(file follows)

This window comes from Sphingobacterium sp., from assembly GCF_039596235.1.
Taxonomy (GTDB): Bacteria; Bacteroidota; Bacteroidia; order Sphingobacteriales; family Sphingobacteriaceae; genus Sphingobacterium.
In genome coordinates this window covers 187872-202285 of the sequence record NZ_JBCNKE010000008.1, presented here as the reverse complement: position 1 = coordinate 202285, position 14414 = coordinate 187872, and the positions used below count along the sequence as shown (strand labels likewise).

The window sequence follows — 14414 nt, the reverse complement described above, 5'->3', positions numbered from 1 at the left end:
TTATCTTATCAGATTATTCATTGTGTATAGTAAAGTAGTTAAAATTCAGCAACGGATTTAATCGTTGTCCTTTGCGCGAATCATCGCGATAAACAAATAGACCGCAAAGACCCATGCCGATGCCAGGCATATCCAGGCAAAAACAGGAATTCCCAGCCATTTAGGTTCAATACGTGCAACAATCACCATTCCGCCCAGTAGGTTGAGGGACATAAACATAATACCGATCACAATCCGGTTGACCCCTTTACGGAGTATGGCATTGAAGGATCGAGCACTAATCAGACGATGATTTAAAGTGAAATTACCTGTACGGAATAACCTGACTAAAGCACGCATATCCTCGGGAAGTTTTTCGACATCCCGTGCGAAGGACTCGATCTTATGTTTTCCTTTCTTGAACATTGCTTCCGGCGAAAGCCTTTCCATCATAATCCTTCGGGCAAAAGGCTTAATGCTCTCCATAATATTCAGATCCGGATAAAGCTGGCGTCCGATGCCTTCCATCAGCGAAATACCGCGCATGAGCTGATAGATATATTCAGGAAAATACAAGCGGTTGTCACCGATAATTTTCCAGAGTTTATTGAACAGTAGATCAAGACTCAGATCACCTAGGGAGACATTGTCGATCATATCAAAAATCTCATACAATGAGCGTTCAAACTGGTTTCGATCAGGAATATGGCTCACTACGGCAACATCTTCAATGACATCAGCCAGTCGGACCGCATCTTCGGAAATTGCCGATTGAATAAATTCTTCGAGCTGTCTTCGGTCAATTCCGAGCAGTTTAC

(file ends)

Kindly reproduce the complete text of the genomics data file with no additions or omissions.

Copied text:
This window comes from Sphingobacterium sp., from assembly GCF_039596235.1.
Taxonomy (GTDB): Bacteria; Bacteroidota; Bacteroidia; order Sphingobacteriales; family Sphingobacteriaceae; genus Sphingobacterium.
In genome coordinates this window covers 187872-202285 of the sequence record NZ_JBCNKE010000008.1, presented here as the reverse complement: position 1 = coordinate 202285, position 14414 = coordinate 187872, and the positions used below count along the sequence as shown (strand labels likewise).

The window sequence follows — 14414 nt, the reverse complement described above, 5'->3', positions numbered from 1 at the left end:
TTATCTTATCAGATTATTCATTGTGTATAGTAAAGTAGTTAAAATTCAGCAACGGATTTAATCGTTGTCCTTTGCGCGAATCATCGCGATAAACAAATAGACCGCAAAGACCCATGCCGATGCCAGGCATATCCAGGCAAAAACAGGAATTCCCAGCCATTTAGGTTCAATACGTGCAACAATCACCATTCCGCCCAGTAGGTTGAGGGACATAAACATAATACCGATCACAATCCGGTTGACCCCTTTACGGAGTATGGCATTGAAGGATCGAGCACTAATCAGACGATGATTTAAAGTGAAATTACCTGTACGGAATAACCTGACTAAAGCACGCATATCCTCGGGAAGTTTTTCGACATCCCGTGCGAAGGACTCGATCTTATGTTTTCCTTTCTTGAACATTGCTTCCGGCGAAAGCCTTTCCATCATAATCCTTCGGGCAAAAGGCTTAATGCTCTCCATAATATTCAGATCCGGATAAAGCTGGCGTCCGATGCCTTCCATCAGCGAAATACCGCGCATGAGCTGATAGATATATTCAGGAAAATACAAGCGGTTGTCACCGATAATTTTCCAGAGTTTATTGAACAGTAGATCAAGACTCAGATCACCTAGGGAGACATTGTCGATCATATCAAAAATCTCATACAATGAGCGTTCAAACTGGTTTCGATCAGGAATATGGCTCACTACGGCAACATCTTCAATGACATCAGCCAGTCGGACCGCATCTTCGGAAATTGCCGATTGAATAAATTCTTCGAGCTGTCTTCGGTCAATTCCGAGCAGTTTAC